By Charles Pekow — Crashes “disproportionately” occur in low-income and minority communities, according to a five-year study in New Jersey. To make matters worse, location data for these unfortunate bike incidents tend not to be coded, making it harder to pinpoint problems and develop solutions.
“Cyclist crashes in low-income neighborhoods were more likely to be fatal – a finding that the authors attribute to lower access to bicycle facilities in low-income areas,” says “Pedestrian- and Bicyclist-Involved Crashes: Associations with Spatial Factors, Pedestrian Infrastructure, and Equity Impacts”, appearing in the Journal of Safety Research (https://www.sciencedirect.com/science/article/abs/pii/S0022437523000580).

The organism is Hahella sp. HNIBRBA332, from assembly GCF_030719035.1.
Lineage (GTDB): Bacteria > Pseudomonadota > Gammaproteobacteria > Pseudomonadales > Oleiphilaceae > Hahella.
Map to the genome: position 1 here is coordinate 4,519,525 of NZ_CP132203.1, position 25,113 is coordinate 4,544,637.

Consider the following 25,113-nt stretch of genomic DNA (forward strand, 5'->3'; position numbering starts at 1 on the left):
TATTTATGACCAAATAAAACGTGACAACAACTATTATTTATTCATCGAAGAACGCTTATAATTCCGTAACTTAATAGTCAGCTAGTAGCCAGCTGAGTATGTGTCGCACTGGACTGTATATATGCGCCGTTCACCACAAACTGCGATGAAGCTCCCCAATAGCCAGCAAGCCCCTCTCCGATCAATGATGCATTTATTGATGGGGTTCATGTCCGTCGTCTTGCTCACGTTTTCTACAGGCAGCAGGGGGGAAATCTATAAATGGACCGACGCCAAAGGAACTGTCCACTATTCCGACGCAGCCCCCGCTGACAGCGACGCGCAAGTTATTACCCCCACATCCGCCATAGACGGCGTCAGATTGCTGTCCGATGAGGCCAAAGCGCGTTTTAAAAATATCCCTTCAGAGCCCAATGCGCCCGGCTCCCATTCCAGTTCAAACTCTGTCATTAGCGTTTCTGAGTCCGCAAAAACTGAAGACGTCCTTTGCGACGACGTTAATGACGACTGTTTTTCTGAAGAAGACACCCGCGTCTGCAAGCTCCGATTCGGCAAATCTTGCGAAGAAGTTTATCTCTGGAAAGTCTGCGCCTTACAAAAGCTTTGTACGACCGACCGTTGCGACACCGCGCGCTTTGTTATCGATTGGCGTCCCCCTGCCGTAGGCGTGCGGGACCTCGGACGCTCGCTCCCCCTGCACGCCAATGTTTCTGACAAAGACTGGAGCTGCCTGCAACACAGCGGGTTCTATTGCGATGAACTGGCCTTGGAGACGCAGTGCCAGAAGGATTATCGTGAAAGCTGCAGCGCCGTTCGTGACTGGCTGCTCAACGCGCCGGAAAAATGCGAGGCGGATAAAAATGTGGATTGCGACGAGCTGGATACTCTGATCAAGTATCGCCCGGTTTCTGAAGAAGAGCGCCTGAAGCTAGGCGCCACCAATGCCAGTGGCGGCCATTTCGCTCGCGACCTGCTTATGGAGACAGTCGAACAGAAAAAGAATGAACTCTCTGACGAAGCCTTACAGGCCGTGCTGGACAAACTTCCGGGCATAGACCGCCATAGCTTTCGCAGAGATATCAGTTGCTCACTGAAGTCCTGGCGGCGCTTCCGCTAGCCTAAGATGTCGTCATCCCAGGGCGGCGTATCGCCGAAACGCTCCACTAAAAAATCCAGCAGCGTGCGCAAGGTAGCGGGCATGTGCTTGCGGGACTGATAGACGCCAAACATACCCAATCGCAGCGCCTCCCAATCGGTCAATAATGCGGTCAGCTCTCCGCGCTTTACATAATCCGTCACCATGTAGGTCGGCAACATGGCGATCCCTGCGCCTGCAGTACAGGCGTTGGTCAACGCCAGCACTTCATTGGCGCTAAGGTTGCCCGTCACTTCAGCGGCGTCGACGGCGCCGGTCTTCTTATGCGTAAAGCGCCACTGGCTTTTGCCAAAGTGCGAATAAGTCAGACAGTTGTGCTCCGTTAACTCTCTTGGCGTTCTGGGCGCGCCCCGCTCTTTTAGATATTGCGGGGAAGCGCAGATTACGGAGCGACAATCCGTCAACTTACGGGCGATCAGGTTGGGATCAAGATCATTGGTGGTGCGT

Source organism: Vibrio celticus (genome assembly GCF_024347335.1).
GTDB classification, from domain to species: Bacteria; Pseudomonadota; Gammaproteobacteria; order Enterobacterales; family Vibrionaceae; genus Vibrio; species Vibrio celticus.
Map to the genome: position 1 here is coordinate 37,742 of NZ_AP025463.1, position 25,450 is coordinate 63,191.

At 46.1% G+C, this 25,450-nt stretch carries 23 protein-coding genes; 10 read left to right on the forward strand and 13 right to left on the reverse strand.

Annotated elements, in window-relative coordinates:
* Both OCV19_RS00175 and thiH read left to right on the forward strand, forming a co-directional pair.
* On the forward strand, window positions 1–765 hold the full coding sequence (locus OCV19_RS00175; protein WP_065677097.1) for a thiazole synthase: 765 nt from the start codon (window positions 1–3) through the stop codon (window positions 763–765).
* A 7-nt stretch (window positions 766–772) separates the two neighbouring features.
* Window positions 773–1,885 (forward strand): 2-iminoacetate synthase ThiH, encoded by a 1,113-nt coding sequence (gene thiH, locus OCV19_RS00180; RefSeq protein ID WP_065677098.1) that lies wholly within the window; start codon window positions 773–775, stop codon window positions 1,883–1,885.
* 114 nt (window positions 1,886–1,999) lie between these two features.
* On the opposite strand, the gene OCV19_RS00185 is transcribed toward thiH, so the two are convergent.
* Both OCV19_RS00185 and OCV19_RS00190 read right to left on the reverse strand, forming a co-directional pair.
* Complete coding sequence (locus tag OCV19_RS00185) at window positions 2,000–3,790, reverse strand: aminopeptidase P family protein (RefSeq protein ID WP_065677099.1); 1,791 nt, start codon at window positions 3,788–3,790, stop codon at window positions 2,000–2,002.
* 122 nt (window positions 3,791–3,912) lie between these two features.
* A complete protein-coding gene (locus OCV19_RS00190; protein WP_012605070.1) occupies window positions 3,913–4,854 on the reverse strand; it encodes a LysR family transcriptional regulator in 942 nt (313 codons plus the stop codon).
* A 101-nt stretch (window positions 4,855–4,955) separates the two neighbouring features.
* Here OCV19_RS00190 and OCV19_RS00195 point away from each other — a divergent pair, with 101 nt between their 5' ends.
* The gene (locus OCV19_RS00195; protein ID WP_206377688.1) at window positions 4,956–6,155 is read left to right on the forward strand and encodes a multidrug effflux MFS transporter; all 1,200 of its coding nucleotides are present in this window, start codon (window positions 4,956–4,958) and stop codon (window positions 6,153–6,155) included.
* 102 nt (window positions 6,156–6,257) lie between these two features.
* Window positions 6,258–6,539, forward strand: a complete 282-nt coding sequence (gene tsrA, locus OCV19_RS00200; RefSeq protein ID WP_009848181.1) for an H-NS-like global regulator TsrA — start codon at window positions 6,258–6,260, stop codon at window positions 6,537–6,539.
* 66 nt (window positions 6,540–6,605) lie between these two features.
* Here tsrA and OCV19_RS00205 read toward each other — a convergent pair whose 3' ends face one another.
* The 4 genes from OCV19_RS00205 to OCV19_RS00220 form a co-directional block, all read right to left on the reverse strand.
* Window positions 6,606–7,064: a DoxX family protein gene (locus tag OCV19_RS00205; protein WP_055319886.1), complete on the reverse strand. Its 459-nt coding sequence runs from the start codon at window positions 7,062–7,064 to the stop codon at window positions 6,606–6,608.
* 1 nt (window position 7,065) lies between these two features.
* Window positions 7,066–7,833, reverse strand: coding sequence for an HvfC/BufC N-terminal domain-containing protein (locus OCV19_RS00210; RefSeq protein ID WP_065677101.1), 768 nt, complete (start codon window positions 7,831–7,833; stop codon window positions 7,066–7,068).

The authors conclude that while more data is needed, sidewalks and crosswalks appear to lower risks. Better info would help determine where countermeasures would likely help. The researchers couldn’t find adequate data to study about 20 percent of incidents, especially those that didn’t involve an auto. Therefore, the study looked only at crashes that involved motor vehicles and pedestrians or cyclists. More complete info on locations of sidewalks and crosswalks, for instance, would also help.
The study looked at four counties in Southern New Jersey between 2016 and 2020.